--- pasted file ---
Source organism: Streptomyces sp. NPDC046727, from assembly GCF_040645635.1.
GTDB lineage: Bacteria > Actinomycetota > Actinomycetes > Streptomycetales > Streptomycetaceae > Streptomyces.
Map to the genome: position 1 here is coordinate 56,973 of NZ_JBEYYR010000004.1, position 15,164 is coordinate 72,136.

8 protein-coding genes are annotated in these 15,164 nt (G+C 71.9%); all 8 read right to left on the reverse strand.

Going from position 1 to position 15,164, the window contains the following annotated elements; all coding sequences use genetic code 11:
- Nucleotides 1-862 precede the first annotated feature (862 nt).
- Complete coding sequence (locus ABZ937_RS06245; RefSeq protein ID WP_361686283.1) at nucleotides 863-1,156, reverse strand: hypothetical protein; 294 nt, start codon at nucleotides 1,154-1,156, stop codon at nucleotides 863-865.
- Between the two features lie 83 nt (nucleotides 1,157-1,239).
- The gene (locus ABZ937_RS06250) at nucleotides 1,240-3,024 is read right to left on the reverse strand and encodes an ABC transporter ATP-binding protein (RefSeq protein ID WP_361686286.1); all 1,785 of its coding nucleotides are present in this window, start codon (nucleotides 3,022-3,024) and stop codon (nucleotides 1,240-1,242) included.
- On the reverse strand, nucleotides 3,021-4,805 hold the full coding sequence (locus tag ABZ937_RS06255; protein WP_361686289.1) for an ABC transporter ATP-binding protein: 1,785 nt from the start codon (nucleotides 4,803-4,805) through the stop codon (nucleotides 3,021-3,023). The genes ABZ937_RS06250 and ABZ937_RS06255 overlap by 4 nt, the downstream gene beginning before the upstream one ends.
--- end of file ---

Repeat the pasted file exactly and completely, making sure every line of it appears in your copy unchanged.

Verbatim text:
Source organism: Streptomyces sp. NPDC046727, from assembly GCF_040645635.1.
GTDB lineage: Bacteria > Actinomycetota > Actinomycetes > Streptomycetales > Streptomycetaceae > Streptomyces.
Map to the genome: position 1 here is coordinate 56,973 of NZ_JBEYYR010000004.1, position 15,164 is coordinate 72,136.

8 protein-coding genes are annotated in these 15,164 nt (G+C 71.9%); all 8 read right to left on the reverse strand.

Going from position 1 to position 15,164, the window contains the following annotated elements; all coding sequences use genetic code 11:
- Nucleotides 1-862 precede the first annotated feature (862 nt).
- Complete coding sequence (locus ABZ937_RS06245; RefSeq protein ID WP_361686283.1) at nucleotides 863-1,156, reverse strand: hypothetical protein; 294 nt, start codon at nucleotides 1,154-1,156, stop codon at nucleotides 863-865.
- Between the two features lie 83 nt (nucleotides 1,157-1,239).
- The gene (locus ABZ937_RS06250) at nucleotides 1,240-3,024 is read right to left on the reverse strand and encodes an ABC transporter ATP-binding protein (RefSeq protein ID WP_361686286.1); all 1,785 of its coding nucleotides are present in this window, start codon (nucleotides 3,022-3,024) and stop codon (nucleotides 1,240-1,242) included.
- On the reverse strand, nucleotides 3,021-4,805 hold the full coding sequence (locus tag ABZ937_RS06255; protein WP_361686289.1) for an ABC transporter ATP-binding protein: 1,785 nt from the start codon (nucleotides 4,803-4,805) through the stop codon (nucleotides 3,021-3,023). The genes ABZ937_RS06250 and ABZ937_RS06255 overlap by 4 nt, the downstream gene beginning before the upstream one ends.